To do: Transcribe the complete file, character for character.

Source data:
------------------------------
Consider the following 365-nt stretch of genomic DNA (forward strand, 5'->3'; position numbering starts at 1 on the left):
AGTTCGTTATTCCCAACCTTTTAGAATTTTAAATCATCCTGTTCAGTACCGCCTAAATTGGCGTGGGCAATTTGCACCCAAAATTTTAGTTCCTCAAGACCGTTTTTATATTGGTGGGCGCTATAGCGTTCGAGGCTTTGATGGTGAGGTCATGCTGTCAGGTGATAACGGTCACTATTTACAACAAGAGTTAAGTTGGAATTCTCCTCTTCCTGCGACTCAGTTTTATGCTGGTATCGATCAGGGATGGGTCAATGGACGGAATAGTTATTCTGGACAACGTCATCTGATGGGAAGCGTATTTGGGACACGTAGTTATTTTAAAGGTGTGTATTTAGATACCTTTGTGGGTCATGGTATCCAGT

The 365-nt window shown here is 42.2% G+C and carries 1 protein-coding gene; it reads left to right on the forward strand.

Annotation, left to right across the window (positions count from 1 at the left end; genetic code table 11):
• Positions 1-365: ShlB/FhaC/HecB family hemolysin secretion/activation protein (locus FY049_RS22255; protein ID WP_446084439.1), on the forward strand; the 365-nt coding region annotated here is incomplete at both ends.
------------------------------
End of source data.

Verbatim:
Consider the following 365-nt stretch of genomic DNA (forward strand, 5'->3'; position numbering starts at 1 on the left):
AGTTCGTTATTCCCAACCTTTTAGAATTTTAAATCATCCTGTTCAGTACCGCCTAAATTGGCGTGGGCAATTTGCACCCAAAATTTTAGTTCCTCAAGACCGTTTTTATATTGGTGGGCGCTATAGCGTTCGAGGCTTTGATGGTGAGGTCATGCTGTCAGGTGATAACGGTCACTATTTACAACAAGAGTTAAGTTGGAATTCTCCTCTTCCTGCGACTCAGTTTTATGCTGGTATCGATCAGGGATGGGTCAATGGACGGAATAGTTATTCTGGACAACGTCATCTGATGGGAAGCGTATTTGGGACACGTAGTTATTTTAAAGGTGTGTATTTAGATACCTTTGTGGGTCATGGTATCCAGT

The 365-nt window shown here is 42.2% G+C and carries 1 protein-coding gene; it reads left to right on the forward strand.

Annotation, left to right across the window (positions count from 1 at the left end; genetic code table 11):
• Positions 1-365: ShlB/FhaC/HecB family hemolysin secretion/activation protein (locus FY049_RS22255; protein ID WP_446084439.1), on the forward strand; the 365-nt coding region annotated here is incomplete at both ends.